“I want to free all the negroes in this [slave] state ... if the citizens interfere with me I must only burn the town and have blood.”
- John Brown, October 1859
John Brown and the people with him planned and executed a raid on the National Armory and Arsenal at Harpers Ferry. Brown's contemporary, abolitionist Frederick Douglass, tells the story of the raid in this Address at the 14th Anniversary of Storer College. Harper's Ferry, West Virginia, May 30, 1881.
On the night of the 16th of October, 1859, there appeared near the confluence of the Potomac and Shenandoah rivers, a party of nineteen men—fourteen white and five colored. They were not only armed themselves, but had brought with them a large supply of arms for such persons as might join them. These men invaded Harper's Ferry, disarmed the watchman, took possession of the arsenal, rifle-factory, armory and other government property at that place, arrested and made prisoners nearly all the prominent citizens of the neighborhood, collected about fifty slaves, put bayonets into the hands of such as were able and willing to fight for their liberty, killed three men, proclaimed general emancipation, held the ground more than thirty hours, were subsequently overpowered and nearly all killed, wounded or captured, by a body of United States troops, under command of Colonel Robert E. Lee, since famous as the rebel Gen. Lee. Three out of the nineteen invaders were captured whilst fighting, and one of these was Captain John Brown, the man who originated, planned and commanded the expedition…[He] was brought into court, subjected to a nominal trial, convicted of high treason and inciting slaves to insurrection, and was executed. His corpse was given to his woe-stricken widow, and she, assisted by Anti-slavery friends, caused it to be borne to North Elba, Essex County, N. Y., and there his dust now reposes, amid the silent, solemn and snowy grandeur of the Adirondacks.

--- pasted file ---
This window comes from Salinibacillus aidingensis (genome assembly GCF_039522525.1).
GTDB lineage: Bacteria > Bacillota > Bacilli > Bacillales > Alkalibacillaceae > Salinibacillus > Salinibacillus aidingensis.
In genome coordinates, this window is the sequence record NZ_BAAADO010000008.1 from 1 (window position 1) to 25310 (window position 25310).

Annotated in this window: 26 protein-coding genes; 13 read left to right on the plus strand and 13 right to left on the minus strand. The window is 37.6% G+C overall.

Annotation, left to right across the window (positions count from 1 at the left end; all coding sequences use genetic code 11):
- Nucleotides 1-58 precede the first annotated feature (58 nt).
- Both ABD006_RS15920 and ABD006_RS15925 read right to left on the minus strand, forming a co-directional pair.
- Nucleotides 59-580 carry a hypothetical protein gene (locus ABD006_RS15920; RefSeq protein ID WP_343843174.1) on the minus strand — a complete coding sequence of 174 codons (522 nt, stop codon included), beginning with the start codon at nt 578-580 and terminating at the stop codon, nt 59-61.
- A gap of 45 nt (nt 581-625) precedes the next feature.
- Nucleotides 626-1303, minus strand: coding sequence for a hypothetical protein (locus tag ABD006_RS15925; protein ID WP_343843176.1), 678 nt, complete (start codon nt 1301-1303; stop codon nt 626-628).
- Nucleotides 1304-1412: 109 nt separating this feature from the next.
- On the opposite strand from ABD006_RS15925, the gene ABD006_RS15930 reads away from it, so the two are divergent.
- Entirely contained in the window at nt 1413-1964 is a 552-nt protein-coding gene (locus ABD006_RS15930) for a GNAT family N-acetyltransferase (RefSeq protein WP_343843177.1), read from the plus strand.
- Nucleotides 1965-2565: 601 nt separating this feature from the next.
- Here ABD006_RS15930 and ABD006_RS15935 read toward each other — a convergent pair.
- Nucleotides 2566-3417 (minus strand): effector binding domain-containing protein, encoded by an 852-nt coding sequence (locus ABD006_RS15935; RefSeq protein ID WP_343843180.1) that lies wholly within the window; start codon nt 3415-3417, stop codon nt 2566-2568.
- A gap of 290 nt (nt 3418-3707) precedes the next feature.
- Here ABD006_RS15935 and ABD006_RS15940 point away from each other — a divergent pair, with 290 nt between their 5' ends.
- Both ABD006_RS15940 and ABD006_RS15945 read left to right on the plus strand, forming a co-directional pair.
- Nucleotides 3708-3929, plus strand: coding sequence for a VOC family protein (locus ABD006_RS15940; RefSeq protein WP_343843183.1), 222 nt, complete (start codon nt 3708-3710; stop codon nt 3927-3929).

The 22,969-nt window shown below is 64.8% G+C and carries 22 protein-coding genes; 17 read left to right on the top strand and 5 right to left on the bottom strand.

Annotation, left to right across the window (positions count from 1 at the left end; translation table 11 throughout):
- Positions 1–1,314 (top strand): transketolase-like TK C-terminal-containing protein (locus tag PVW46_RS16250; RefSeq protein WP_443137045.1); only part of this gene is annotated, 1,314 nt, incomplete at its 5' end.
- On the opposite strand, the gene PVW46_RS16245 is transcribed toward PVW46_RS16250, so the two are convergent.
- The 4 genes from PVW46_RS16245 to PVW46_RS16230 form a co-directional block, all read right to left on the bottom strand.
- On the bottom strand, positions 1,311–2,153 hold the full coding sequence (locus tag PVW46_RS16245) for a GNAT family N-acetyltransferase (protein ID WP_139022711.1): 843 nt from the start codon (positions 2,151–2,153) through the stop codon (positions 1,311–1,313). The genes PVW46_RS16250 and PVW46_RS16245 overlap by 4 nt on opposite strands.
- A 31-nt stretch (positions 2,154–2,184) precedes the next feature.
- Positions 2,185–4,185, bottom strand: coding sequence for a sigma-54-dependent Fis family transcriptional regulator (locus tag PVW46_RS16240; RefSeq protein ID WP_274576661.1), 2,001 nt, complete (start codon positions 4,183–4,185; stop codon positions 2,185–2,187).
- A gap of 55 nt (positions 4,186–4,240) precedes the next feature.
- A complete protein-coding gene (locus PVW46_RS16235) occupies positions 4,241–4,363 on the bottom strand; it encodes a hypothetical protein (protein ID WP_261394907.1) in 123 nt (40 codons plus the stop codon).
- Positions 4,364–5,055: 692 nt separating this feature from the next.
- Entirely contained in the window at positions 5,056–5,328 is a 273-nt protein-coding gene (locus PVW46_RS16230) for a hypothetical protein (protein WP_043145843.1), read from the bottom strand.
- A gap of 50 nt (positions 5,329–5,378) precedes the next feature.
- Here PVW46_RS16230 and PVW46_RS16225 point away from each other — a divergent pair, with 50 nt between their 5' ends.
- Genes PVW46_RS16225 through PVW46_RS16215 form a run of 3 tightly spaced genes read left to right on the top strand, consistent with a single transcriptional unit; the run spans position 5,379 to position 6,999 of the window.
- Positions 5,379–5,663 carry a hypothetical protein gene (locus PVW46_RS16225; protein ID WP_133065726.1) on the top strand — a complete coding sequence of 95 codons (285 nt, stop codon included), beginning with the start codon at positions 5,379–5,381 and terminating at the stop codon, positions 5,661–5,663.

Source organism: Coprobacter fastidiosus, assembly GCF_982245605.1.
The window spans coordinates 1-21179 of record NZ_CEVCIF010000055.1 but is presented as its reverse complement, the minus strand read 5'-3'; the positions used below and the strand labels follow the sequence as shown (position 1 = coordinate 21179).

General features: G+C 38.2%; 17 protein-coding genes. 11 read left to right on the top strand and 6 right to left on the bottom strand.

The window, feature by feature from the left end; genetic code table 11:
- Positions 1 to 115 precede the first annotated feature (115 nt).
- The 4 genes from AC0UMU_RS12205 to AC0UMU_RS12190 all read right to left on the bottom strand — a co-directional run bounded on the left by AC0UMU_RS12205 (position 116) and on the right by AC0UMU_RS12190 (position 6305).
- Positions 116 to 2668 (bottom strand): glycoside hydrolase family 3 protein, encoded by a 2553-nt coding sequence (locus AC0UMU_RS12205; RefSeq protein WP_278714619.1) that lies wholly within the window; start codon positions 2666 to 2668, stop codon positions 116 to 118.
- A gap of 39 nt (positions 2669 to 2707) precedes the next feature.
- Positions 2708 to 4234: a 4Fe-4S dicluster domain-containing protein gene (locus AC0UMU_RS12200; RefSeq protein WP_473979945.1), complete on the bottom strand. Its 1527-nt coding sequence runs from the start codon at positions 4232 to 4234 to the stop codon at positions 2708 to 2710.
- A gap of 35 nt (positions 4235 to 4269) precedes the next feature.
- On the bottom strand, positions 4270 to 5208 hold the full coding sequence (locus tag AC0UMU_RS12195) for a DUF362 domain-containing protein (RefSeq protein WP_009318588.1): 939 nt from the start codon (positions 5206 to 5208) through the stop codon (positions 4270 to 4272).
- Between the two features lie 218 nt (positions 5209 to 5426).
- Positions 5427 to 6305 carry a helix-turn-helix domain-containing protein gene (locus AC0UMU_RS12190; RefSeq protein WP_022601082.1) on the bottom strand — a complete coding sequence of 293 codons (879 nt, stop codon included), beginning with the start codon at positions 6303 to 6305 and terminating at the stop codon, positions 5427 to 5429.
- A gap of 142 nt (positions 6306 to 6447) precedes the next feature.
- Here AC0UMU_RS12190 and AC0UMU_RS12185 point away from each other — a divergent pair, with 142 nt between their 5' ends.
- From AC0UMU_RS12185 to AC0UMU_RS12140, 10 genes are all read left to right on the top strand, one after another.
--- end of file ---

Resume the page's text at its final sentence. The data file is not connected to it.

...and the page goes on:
John Brown's raid helped catapult the nation into Civil War. The war had a disastrous effect on Harpers Ferry, leaving a path of destruction that wrecked the town's economy and forced many residents to flee forever. Because of the town's strategic location on the Baltimore & Ohio Railroad, at the northern end of the Shenandoah Valley, and near Washington, DC, United States and Confederate troops moved through Harpers Ferry frequently. The town changed hands eight times between 1861 and 1865.